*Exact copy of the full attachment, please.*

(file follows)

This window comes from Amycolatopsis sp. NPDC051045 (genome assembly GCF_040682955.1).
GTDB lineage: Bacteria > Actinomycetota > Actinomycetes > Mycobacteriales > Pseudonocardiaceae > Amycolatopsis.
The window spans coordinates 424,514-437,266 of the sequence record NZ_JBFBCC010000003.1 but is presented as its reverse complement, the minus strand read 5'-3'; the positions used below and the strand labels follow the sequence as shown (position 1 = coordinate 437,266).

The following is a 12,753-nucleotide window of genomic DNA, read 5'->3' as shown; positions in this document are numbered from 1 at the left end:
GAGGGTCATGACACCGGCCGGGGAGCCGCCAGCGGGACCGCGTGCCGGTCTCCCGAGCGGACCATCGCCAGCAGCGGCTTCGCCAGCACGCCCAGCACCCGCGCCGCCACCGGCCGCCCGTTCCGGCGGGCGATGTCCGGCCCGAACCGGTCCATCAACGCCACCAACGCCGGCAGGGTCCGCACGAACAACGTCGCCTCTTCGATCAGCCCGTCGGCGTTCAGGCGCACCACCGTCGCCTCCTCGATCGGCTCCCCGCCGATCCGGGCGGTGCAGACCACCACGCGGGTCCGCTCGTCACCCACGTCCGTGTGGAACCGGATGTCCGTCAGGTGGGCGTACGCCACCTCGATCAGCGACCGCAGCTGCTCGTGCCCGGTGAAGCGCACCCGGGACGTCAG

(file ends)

This window comes from Amycolatopsis sp. NPDC051045 (genome assembly GCF_040682955.1).
GTDB lineage: Bacteria > Actinomycetota > Actinomycetes > Mycobacteriales > Pseudonocardiaceae > Amycolatopsis.
The window spans coordinates 424,514-437,266 of the sequence record NZ_JBFBCC010000003.1 but is presented as its reverse complement, the minus strand read 5'-3'; the positions used below and the strand labels follow the sequence as shown (position 1 = coordinate 437,266).

The following is a 12,753-nucleotide window of genomic DNA, read 5'->3' as shown; positions in this document are numbered from 1 at the left end:
GAGGGTCATGACACCGGCCGGGGAGCCGCCAGCGGGACCGCGTGCCGGTCTCCCGAGCGGACCATCGCCAGCAGCGGCTTCGCCAGCACGCCCAGCACCCGCGCCGCCACCGGCCGCCCGTTCCGGCGGGCGATGTCCGGCCCGAACCGGTCCATCAACGCCACCAACGCCGGCAGGGTCCGCACGAACAACGTCGCCTCTTCGATCAGCCCGTCGGCGTTCAGGCGCACCACCGTCGCCTCCTCGATCGGCTCCCCGCCGATCCGGGCGGTGCAGACCACCACGCGGGTCCGCTCGTCACCCACGTCCGTGTGGAACCGGATGTCCGTCAGGTGGGCGTACGCCACCTCGATCAGCGACCGCAGCTGCTCGTGCCCGGTGAAGCGCACCCGGGACGTCAG